Southern California freeways are the busiest in the nation, with the 5, 10, 101, and 405 all consistently ranked among the most driven highways. In a 2016 global study of traffic congestion, Los Angeles overtook Moscow as the most congested city in the world, with the average driver spending 104.1 hours stuck in traffic.
Many of us at the Law Offices of Scott Warmuth are average drivers, braving the freeways every day. After an unscientific firm poll, we’ve discovered which driving behaviors cause the most alarm on our daily commutes. It won’t surprise anyone that many of our biggest fears were drivers not following the basic rules of the road.
If you’ve ever been in a rear-end crash on the freeway, you know why tailgating makes us nervous. Following too closely makes it difficult to stop at a moments notice. With traffic as congested as it is, it’s unnerving to see a vehicle right on your bumper when checking the rear-view mirror. In the vast majority of rear-end collisions, the tailgating driver is placed at fault.
Lane changes are considered dangerous maneuvers on congested, multi-lane freeways. The drivers who weave in and out of lanes in an attempt to shave a minute or two off of their commute are at especially high risk for a sideswipe collision, and other drivers know it.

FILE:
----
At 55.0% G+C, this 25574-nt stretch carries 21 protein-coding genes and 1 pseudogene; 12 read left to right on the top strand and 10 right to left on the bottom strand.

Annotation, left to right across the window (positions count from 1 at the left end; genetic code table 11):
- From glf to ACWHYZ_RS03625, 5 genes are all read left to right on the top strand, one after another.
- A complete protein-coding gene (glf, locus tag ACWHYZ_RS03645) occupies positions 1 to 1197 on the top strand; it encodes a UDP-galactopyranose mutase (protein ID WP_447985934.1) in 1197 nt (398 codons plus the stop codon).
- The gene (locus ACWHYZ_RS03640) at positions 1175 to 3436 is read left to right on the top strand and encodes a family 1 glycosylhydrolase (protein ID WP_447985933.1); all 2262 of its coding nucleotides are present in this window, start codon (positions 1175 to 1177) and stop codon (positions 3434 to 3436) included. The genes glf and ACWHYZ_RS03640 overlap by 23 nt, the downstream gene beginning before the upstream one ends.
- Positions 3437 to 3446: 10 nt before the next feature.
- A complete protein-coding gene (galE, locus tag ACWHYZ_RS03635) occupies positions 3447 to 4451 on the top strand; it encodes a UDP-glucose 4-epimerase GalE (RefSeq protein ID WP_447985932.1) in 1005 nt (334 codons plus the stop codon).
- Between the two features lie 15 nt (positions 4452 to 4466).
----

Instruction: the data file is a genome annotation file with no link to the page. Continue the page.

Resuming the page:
Unsafe Lane Changers
When vehicles switch lanes rapidly, without using turn signals, other drivers may not be able to react in time to avoid a collision. Cutting across multiple lanes of traffic to exit the freeway is another example of an unsafe lane change that can scare other drivers.
Some SoCal freeways, like the Express Lanes of the 91, separate carpool/toll lanes from regular lanes with a physical barrier. Others, like the 22 and portions of the 60, allow free access in and out of the lanes. But most freeways in the Southland only offer solid lines as protection. The difference in flow of traffic in the carpool lane can be drastically faster than the next lane over. Carpool drivers do not expect a car traveling 30 mph slower to illegally jump in front of them and fast lane drivers do not expect a car traveling 30 mph faster to illegally attempt a merge. Either situation is a recipe for disaster, and any time we see someone jump the carpool lane in either direction, we hope for the best and fear the worst.
People on the freeway looking at their phone instead of the road cause untold numbers of crashes. When we see someone looking at their phone, we worry that we will be involved in the next one.
Help Us Feel Safe!
As a personal injury law firm, we’ve seen first hand the damages the can occur in a car accident. We encourage all drivers to follow the rules of the road. If you’ve been injured in a car crash, call us today at 888-517-9888 for a free consultation.